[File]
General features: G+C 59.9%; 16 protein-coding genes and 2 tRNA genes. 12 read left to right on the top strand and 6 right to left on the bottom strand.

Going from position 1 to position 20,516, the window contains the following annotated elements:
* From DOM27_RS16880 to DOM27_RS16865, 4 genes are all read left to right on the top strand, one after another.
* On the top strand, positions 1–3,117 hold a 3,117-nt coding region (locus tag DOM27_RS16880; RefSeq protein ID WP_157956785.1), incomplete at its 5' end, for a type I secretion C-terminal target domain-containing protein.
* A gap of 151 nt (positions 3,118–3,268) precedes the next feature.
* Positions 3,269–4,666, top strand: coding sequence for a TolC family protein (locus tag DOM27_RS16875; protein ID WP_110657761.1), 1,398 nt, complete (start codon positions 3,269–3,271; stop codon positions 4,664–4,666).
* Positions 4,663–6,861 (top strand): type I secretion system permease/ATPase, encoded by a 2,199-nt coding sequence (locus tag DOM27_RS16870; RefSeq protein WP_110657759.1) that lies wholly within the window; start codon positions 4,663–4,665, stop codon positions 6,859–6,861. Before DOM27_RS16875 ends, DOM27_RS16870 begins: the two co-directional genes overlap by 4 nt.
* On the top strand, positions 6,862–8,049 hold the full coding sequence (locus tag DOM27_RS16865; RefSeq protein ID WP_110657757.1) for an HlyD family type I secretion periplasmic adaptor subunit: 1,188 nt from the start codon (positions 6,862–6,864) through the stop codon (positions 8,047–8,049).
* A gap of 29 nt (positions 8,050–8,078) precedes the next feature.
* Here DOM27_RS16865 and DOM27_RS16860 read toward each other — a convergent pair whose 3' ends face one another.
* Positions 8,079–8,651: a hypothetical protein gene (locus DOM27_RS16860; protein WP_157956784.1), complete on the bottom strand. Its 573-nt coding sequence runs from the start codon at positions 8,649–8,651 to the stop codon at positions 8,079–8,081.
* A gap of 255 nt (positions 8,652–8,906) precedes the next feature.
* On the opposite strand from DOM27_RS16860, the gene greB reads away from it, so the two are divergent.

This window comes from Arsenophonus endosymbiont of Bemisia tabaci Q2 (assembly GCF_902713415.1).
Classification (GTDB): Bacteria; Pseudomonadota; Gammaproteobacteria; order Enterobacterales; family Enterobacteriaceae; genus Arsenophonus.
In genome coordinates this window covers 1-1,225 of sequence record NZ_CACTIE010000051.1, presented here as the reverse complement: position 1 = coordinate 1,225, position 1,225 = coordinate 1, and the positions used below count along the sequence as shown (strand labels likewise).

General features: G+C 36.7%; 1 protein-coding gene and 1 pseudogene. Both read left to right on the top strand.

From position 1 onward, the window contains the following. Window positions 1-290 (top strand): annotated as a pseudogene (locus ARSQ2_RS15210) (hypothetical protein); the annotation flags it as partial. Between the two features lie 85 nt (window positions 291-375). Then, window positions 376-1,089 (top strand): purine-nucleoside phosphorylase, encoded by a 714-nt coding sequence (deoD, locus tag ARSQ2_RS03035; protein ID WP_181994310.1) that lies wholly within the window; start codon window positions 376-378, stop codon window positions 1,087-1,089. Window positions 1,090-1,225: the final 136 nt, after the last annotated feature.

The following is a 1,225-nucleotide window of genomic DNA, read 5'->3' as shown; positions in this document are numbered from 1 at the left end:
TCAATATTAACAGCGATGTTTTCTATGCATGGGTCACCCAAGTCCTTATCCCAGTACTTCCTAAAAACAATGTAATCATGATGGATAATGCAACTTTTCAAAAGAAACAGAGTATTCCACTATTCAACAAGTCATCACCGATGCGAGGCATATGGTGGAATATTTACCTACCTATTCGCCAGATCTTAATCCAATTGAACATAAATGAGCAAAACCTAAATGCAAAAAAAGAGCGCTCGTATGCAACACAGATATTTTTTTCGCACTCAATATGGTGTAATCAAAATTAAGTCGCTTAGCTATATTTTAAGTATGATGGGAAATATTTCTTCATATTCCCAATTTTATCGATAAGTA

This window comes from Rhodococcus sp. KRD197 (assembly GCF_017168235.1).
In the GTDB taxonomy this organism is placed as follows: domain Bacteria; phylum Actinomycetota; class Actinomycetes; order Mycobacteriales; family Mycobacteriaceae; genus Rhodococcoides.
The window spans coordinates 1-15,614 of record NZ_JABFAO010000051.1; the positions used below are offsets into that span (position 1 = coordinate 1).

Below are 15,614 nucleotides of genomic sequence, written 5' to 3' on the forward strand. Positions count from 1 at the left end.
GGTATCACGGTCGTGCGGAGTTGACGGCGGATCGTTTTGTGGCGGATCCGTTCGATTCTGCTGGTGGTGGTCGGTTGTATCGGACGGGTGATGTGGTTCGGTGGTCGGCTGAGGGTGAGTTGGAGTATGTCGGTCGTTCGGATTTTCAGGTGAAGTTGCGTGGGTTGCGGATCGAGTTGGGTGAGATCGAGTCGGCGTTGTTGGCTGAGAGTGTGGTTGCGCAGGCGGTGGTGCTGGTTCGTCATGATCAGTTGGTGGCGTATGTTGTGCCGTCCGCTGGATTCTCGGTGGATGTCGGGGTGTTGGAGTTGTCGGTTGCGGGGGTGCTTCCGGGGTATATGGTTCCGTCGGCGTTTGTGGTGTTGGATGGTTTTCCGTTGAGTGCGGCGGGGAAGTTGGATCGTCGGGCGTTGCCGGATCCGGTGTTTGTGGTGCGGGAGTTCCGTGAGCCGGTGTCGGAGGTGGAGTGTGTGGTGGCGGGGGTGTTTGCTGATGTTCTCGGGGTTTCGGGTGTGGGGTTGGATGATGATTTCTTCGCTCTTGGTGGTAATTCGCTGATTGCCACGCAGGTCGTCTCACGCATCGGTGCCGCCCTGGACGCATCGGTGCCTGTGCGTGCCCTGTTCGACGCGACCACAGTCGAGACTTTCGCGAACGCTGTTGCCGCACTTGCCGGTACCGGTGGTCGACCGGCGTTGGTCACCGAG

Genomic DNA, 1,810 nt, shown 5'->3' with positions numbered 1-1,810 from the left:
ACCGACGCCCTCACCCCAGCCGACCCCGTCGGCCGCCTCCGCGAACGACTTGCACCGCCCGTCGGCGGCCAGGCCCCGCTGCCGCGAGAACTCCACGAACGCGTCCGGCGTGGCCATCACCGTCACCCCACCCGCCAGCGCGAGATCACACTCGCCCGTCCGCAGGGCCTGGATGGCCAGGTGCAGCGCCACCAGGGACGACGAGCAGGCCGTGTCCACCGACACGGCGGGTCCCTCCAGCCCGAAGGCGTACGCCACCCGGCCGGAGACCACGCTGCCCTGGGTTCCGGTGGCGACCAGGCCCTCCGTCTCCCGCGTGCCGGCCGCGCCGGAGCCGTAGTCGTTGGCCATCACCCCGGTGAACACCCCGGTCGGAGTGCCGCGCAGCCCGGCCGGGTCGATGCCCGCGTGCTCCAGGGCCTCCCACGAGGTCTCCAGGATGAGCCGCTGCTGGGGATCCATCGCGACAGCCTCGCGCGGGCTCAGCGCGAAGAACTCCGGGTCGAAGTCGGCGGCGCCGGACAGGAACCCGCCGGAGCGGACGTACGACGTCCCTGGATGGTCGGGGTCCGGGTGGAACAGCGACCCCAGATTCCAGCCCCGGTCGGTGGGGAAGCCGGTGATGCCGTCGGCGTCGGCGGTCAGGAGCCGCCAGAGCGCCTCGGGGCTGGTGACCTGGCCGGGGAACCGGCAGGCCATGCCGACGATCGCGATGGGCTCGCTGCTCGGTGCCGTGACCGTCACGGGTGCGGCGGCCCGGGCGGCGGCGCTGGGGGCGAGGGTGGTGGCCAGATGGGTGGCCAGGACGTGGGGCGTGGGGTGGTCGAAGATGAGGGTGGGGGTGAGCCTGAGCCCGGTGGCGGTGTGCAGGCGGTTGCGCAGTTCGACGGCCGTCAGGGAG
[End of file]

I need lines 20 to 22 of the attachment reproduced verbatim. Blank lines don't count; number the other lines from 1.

TCAATATTAACAGCGATGTTTTCTATGCATGGGTCACCCAAGTCCTTATCCCAGTACTTCCTAAAAACAATGTAATCATGATGGATAATGCAACTTTTCAAAAGAAACAGAGTATTCCACTATTCAACAAGTCATCACCGATGCGAGGCATATGGTGGAATATTTACCTACCTATTCGCCAGATCTTAATCCAATTGAACATAAATGAGCAAAACCTAAATGCAAAAAAAGAGCGCTCGTATGCAACACAGATATTTTTTTCGCACTCAATATGGTGTAATCAAAATTAAGTCGCTTAGCTATATTTTAAGTATGATGGGAAATATTTCTTCATATTCCCAATTTTATCGATAAGTA

This window comes from Rhodococcus sp. KRD197 (assembly GCF_017168235.1).
In the GTDB taxonomy this organism is placed as follows: domain Bacteria; phylum Actinomycetota; class Actinomycetes; order Mycobacteriales; family Mycobacteriaceae; genus Rhodococcoides.